November 11 this year marks another 103rd anniversary of Poland regaining independence. Exactly 103 years ago, on November 11, 1918, the Polish state reappeared on the maps of Europe. In this way, the dream of five generations of Poles forced to live under the rule of foreign monarchs for over one hundred and twenty years came true. This date was also important for millions of inhabitants of the Old Continent. On November 11, 1918, there was a ceasefire on the Western Front. In a railway car in the forest near Compiègne, a truce was signed between representatives of Germany and the Entente states. World War I was coming to an end, which caused the death of almost 10 million people.
Fathers of Independence
Józef Piłsudski, Roman Dmowski, Ignacy Paderewski, Wincenty Witos, Ignacy Daszyński, Wojciech Korfanty, Józef Haller – these are some of the most important patriots fighting for Polish independence, often called the Fathers of Independence. But they were not the only ones who fought for Polish independence.
History of the celebrations
In the years 1919-1936, the anniversaries of regaining independence were celebrated in Warsaw as military celebrations. They were usually organized on the first Sunday after November 11. In 1919, there was no favourable situation to celebrate the anniversary of regaining independence, because there were still wars over the borders of the Republic of Poland. For the first time, the regaining of independence was fully commemorated on November 14, 1920. On that day, Józef Piłsudski was honoured as the victorious Commander-in-Chief in the Polish-Bolshevik war by handing him the marshal’s mace.
After the May Coup in 1926, the celebrations of subsequent anniversaries were strictly military celebrations. In the same year, on 8 November, Józef Piłsudski, as the Prime Minister, issued a circular establishing this day off from work for state officials. From then on that day, on Saski Square in Warsaw, Piłsudski reviewed the subunits, and then received the parade (for the last time in 1934). In 1928, the Saski Square in the capital was named the Place of Marshal Józef Piłsudski, and four years later the Minister of Religious Denominations and Public Enlightenment established this day as nationwide public holiday.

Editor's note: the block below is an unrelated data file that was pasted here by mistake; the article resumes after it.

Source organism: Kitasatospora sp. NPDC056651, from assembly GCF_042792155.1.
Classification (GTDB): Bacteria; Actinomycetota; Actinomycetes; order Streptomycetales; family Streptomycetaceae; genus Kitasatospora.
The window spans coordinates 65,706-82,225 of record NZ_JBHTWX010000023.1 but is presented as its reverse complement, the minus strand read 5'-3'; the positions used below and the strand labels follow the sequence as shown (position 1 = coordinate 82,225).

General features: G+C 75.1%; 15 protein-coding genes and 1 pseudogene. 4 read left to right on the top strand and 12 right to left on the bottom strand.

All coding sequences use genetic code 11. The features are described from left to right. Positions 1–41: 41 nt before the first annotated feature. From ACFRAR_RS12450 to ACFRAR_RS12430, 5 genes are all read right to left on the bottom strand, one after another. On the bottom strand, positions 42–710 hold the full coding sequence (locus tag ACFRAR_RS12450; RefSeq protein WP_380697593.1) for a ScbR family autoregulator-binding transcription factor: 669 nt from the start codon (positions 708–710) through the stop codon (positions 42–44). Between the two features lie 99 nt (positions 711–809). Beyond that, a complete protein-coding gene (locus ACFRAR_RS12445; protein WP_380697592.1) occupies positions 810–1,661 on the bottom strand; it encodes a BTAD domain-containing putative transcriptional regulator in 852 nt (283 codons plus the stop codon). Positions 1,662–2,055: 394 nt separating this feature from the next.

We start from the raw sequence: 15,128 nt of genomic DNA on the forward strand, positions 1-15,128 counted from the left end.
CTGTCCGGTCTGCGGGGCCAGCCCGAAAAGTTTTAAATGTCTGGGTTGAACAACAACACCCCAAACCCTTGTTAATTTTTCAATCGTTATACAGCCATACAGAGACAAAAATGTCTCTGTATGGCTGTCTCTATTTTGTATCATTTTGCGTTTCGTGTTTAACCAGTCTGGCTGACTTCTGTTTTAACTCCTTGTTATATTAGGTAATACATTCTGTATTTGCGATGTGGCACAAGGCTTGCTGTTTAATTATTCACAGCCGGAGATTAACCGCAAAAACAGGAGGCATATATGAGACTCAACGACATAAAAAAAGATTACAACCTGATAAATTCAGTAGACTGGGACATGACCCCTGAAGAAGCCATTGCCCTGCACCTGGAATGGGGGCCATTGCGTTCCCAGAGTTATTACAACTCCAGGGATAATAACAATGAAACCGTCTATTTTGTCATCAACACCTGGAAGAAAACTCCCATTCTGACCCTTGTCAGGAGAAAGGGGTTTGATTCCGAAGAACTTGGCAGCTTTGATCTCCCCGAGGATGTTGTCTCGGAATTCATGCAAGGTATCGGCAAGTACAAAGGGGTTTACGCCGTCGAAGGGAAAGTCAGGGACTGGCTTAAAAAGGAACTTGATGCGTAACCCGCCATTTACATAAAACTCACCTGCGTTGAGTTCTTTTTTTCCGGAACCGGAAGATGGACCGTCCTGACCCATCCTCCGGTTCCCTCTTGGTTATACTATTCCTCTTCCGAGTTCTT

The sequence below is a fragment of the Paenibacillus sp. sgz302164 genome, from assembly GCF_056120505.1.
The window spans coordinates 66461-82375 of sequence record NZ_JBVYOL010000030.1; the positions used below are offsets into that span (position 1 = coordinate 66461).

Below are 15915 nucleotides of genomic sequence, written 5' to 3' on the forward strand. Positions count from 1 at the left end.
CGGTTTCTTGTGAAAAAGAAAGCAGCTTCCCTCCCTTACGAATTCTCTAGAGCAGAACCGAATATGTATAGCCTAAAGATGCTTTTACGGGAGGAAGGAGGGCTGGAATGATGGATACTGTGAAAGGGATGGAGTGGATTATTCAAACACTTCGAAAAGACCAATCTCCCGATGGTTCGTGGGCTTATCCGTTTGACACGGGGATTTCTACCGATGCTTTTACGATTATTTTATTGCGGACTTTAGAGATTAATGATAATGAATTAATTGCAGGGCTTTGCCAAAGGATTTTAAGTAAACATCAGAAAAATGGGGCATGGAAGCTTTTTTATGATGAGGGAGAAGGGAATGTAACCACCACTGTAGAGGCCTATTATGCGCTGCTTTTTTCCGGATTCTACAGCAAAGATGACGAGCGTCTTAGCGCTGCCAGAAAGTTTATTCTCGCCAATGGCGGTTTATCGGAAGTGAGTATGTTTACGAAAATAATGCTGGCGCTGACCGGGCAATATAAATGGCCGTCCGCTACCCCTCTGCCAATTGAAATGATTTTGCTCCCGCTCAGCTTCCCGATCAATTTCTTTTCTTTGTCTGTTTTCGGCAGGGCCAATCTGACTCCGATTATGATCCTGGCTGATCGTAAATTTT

On November 16, 1918, Józef Piłsudski sent a telegram notifying the creation of an independent Polish state. Its content was as follows:
As commander-in-chief of the Polish Army, I wish to notify the belligerous and neutral governments and nations of the existence of an independent Polish State, covering all the lands of the united Poland. The Polish State is created by the will of the whole nation and is based on democratic foundations. The Polish Government will replace the reign of violence that has weighed on the fate of Polish people for 140 years – by creating administration based on order and justice. I am convinced that the powerful democracies of the West will give their help and fraternal support to the Reborn and Independent Polish Republic.
Our youngest Poles in the anniversary celebrations!
Let’s give back Tribute – to those who won for us a free and independent Homeland. Let us protect our beloved Homeland, because even today Poland’s fate is uncertain!